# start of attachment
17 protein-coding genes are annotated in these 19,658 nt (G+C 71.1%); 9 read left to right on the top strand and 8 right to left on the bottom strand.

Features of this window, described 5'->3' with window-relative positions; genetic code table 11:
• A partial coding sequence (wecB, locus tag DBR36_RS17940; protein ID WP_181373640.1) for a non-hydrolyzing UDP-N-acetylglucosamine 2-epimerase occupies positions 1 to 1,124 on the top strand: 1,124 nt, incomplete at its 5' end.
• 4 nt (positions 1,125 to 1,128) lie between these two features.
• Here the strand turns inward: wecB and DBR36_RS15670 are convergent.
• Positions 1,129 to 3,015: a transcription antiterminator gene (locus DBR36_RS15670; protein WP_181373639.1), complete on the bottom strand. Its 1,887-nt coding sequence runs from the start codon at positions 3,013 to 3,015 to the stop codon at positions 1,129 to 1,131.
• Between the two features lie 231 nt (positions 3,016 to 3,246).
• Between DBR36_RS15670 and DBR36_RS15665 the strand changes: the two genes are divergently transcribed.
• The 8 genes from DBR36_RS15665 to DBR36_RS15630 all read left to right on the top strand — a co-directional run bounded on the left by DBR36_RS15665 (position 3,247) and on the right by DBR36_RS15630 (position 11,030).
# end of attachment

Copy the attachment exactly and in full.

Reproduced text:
17 protein-coding genes are annotated in these 19,658 nt (G+C 71.1%); 9 read left to right on the top strand and 8 right to left on the bottom strand.

Features of this window, described 5'->3' with window-relative positions; genetic code table 11:
• A partial coding sequence (wecB, locus tag DBR36_RS17940; protein ID WP_181373640.1) for a non-hydrolyzing UDP-N-acetylglucosamine 2-epimerase occupies positions 1 to 1,124 on the top strand: 1,124 nt, incomplete at its 5' end.
• 4 nt (positions 1,125 to 1,128) lie between these two features.
• Here the strand turns inward: wecB and DBR36_RS15670 are convergent.
• Positions 1,129 to 3,015: a transcription antiterminator gene (locus DBR36_RS15670; protein WP_181373639.1), complete on the bottom strand. Its 1,887-nt coding sequence runs from the start codon at positions 3,013 to 3,015 to the stop codon at positions 1,129 to 1,131.
• Between the two features lie 231 nt (positions 3,016 to 3,246).
• Between DBR36_RS15670 and DBR36_RS15665 the strand changes: the two genes are divergently transcribed.
• The 8 genes from DBR36_RS15665 to DBR36_RS15630 all read left to right on the top strand — a co-directional run bounded on the left by DBR36_RS15665 (position 3,247) and on the right by DBR36_RS15630 (position 11,030).